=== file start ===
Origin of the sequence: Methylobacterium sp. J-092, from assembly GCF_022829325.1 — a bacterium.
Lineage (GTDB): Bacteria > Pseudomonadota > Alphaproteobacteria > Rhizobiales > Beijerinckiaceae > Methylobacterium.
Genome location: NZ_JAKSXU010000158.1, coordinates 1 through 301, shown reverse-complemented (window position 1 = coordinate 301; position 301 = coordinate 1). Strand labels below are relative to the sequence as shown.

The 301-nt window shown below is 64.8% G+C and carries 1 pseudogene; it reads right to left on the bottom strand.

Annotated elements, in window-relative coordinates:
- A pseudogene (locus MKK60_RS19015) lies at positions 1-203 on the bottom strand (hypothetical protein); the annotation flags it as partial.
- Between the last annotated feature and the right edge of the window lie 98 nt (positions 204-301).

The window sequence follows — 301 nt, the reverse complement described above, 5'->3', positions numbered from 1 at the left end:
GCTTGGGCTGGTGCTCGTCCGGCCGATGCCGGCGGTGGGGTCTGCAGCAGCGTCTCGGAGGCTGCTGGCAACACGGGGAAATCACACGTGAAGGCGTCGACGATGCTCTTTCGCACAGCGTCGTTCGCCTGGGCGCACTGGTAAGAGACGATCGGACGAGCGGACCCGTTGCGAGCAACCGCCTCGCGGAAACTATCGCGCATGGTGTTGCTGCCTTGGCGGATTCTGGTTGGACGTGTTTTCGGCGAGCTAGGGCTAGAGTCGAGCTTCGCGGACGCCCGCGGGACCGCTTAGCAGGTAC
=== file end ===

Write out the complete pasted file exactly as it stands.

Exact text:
Origin of the sequence: Methylobacterium sp. J-092, from assembly GCF_022829325.1 — a bacterium.
Lineage (GTDB): Bacteria > Pseudomonadota > Alphaproteobacteria > Rhizobiales > Beijerinckiaceae > Methylobacterium.
Genome location: NZ_JAKSXU010000158.1, coordinates 1 through 301, shown reverse-complemented (window position 1 = coordinate 301; position 301 = coordinate 1). Strand labels below are relative to the sequence as shown.

The 301-nt window shown below is 64.8% G+C and carries 1 pseudogene; it reads right to left on the bottom strand.

Annotated elements, in window-relative coordinates:
- A pseudogene (locus MKK60_RS19015) lies at positions 1-203 on the bottom strand (hypothetical protein); the annotation flags it as partial.
- Between the last annotated feature and the right edge of the window lie 98 nt (positions 204-301).

The window sequence follows — 301 nt, the reverse complement described above, 5'->3', positions numbered from 1 at the left end:
GCTTGGGCTGGTGCTCGTCCGGCCGATGCCGGCGGTGGGGTCTGCAGCAGCGTCTCGGAGGCTGCTGGCAACACGGGGAAATCACACGTGAAGGCGTCGACGATGCTCTTTCGCACAGCGTCGTTCGCCTGGGCGCACTGGTAAGAGACGATCGGACGAGCGGACCCGTTGCGAGCAACCGCCTCGCGGAAACTATCGCGCATGGTGTTGCTGCCTTGGCGGATTCTGGTTGGACGTGTTTTCGGCGAGCTAGGGCTAGAGTCGAGCTTCGCGGACGCCCGCGGGACCGCTTAGCAGGTAC